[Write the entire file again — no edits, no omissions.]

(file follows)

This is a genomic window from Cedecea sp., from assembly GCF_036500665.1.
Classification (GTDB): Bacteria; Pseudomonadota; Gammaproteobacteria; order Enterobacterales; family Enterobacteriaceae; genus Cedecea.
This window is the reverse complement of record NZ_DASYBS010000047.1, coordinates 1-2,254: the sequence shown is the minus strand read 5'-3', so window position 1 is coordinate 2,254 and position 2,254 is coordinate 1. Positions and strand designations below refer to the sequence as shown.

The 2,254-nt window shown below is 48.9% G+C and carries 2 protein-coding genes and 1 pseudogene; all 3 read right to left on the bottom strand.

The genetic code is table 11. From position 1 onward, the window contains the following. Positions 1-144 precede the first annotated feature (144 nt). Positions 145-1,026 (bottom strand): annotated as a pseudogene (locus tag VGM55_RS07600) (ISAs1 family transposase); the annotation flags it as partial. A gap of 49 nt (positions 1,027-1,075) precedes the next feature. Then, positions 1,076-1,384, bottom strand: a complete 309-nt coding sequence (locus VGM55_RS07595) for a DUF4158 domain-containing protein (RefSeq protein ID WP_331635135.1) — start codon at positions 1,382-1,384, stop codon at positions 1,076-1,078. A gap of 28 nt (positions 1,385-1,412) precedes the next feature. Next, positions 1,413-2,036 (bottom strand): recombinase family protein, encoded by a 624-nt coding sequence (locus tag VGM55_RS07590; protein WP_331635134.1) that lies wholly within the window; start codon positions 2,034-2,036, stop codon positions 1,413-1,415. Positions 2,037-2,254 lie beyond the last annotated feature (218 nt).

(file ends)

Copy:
This is a genomic window from Cedecea sp., from assembly GCF_036500665.1.
Classification (GTDB): Bacteria; Pseudomonadota; Gammaproteobacteria; order Enterobacterales; family Enterobacteriaceae; genus Cedecea.
This window is the reverse complement of record NZ_DASYBS010000047.1, coordinates 1-2,254: the sequence shown is the minus strand read 5'-3', so window position 1 is coordinate 2,254 and position 2,254 is coordinate 1. Positions and strand designations below refer to the sequence as shown.

The 2,254-nt window shown below is 48.9% G+C and carries 2 protein-coding genes and 1 pseudogene; all 3 read right to left on the bottom strand.

The genetic code is table 11. From position 1 onward, the window contains the following. Positions 1-144 precede the first annotated feature (144 nt). Positions 145-1,026 (bottom strand): annotated as a pseudogene (locus tag VGM55_RS07600) (ISAs1 family transposase); the annotation flags it as partial. A gap of 49 nt (positions 1,027-1,075) precedes the next feature. Then, positions 1,076-1,384, bottom strand: a complete 309-nt coding sequence (locus VGM55_RS07595) for a DUF4158 domain-containing protein (RefSeq protein ID WP_331635135.1) — start codon at positions 1,382-1,384, stop codon at positions 1,076-1,078. A gap of 28 nt (positions 1,385-1,412) precedes the next feature. Next, positions 1,413-2,036 (bottom strand): recombinase family protein, encoded by a 624-nt coding sequence (locus tag VGM55_RS07590; protein WP_331635134.1) that lies wholly within the window; start codon positions 2,034-2,036, stop codon positions 1,413-1,415. Positions 2,037-2,254 lie beyond the last annotated feature (218 nt).